The Arm-Huawei Disconnect

Setting the record straight on what’s really going on behind the scenes.


Arm’s move to stop licensing its processor IP to HiSilicon, the captive chipmaker for Huawei, has set off a panic across the semiconductor industry. While the underlying threat to the entire chip industry is very real, many of the conclusions being drawn about this move are misleading or just plain wrong.

When the U.S. government blacklisted Huawei, it imposed export restrictions on shipping any IP developed in the U.S. to Huawei, or indirectly to Huawei through HiSilicon. Arm is a British company with a Japanese owner (Softbank), but much of its IP is developed in the United States. As a result, Arm has little choice but to comply with U.S. regulations. Even its Chinese subsidiary receives IP developed in the United States.

What this means for Huawei is very much dependent on how long this trade dispute lasts. Inside sources tell Semiconductor Engineering that Huawei, like many other large customers of IP companies, has been working with early versions of technology from a number of vendors. Sources say HiSilicon licensed Arm’s newest processor technology more than two years ago.

As a result, the short-term impact on Huawei/HiSilicon is negligible. Like many IP vendors, Arm develops a roadmap that is two to three years out, and it develops that IP in conjunction with partners such as HiSilicon. But if this dispute drags on for another couple of years, then it can cause problems for HiSilicon—unless HiSilicon comes up with another supplier of processor core technology to rival Arm’s.

The problem for Huawei is that all of the major processor cores are being at least partly developed in the United States. So while Arm has multiple design hubs in several different countries, with the largest in Cambridge, England, its No. 2 hub is in Austin, Texas. They’re not alone. Other developers of major cores are based in California. RISC-V came out of UC Berkeley. MIPS is owned by Wave Computing, which bought it from U.K.-based Imagination Technologies in 2017. SPARC is owned by Oracle.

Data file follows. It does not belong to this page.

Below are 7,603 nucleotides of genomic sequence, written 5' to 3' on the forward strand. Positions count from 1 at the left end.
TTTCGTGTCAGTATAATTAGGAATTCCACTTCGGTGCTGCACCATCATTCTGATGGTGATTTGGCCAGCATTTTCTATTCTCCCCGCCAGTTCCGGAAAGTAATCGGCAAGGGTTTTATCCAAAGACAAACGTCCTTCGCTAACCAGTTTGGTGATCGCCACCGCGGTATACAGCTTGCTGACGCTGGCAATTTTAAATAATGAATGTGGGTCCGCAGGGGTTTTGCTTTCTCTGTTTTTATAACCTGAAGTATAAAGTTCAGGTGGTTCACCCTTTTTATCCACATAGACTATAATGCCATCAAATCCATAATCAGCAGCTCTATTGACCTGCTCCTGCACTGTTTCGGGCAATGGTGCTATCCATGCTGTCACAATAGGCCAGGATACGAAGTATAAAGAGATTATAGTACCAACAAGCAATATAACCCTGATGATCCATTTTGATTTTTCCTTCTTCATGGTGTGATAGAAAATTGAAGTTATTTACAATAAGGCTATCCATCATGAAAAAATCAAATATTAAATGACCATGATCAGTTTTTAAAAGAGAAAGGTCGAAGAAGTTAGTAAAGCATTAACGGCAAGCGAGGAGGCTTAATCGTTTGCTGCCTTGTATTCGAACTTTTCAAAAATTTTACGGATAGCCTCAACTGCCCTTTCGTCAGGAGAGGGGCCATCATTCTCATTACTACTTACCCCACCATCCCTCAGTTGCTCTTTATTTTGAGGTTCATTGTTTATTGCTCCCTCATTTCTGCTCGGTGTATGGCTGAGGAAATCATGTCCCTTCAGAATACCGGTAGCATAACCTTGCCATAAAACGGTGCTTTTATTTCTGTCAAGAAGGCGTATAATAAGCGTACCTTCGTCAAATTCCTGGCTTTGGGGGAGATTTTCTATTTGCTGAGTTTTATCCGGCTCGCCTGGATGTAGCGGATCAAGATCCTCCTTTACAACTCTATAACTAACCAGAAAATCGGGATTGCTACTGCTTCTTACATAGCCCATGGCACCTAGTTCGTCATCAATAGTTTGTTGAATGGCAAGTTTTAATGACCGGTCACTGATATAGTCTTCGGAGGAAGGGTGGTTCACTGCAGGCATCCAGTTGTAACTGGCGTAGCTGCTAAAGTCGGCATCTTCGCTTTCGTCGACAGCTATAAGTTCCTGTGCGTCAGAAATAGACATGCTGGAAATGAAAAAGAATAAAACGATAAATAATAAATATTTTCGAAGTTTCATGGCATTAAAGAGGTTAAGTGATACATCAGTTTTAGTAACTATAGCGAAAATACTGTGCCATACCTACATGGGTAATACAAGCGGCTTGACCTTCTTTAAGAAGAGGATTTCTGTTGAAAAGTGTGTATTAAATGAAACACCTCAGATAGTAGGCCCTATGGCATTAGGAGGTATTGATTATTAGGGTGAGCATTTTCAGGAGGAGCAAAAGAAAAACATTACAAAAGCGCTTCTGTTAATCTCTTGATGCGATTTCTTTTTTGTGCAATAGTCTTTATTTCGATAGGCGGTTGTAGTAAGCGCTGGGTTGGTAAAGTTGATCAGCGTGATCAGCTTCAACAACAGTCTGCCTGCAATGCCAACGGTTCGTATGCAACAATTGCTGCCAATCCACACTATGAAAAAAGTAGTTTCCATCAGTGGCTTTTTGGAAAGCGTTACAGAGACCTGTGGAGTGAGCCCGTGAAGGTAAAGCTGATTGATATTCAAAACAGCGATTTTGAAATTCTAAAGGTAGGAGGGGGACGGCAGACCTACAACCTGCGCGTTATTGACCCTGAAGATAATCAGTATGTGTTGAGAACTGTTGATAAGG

Where things get fuzzy is around technical support. There are guidelines in place under the current restrictions involving what kinds of conversations are permitted, technical or otherwise.

All of this is very fluid, and a number of big chipmakers, IP and memory vendors do business with HiSilicon or Huawei and are therefore affected. Although a 90-day temporary license for Huawei is in place for some companies, it has no bearing on semiconductor IP. A statement issued by the Semiconductor Industry Association explains that it only pertains to parts for servicing of existing networks and handsets.

So what’s really going on? At issue, at least on the surface, is the levelness of the global technology business. China requires 51% Chinese ownership for companies to set up shop within its borders, and those companies must agree to share their IP with China. These rules have long rankled big tech companies outside of China, and raising tariffs to counter those measures was touted as a way to bring China to the bargaining table. That didn’t work.

Blacklisting Huawei and imposing export controls on companies doing business with Huawei/ HiSilicon ratchets up the tension between the U.S. and China by quite a few notches. And it is generating a fair amount of confusion, which doesn’t help matters.

If this dispute is resolved quickly, damage will be minimal. But it’s not just about Arm or other vendors doing business with Huawei. It’s about how this begins to ricochet across the supply chain, affecting multiple companies and the contracts they were expecting to provide revenue, and that includes foundries, equipment makers, materials suppliers and EDA vendors. This is a finely tuned supply chain, and even minor hiccups can be felt around the world.

When the U.S. stock market crashed in 1929, most people outside of Wall Street didn’t take much notice. They mistakenly believed the impact was confined to people who made bad investments. Two years later, the damage spread across the United States and into Europe, leading to a series of bad decisions such as tariffs and tightened money supplies that took decades to fix.

There are long tails to all of these events and decisions, and in China’s case the tail of the dragon is very long and very wide. The longer this drags on, the more dangerous that tail becomes.

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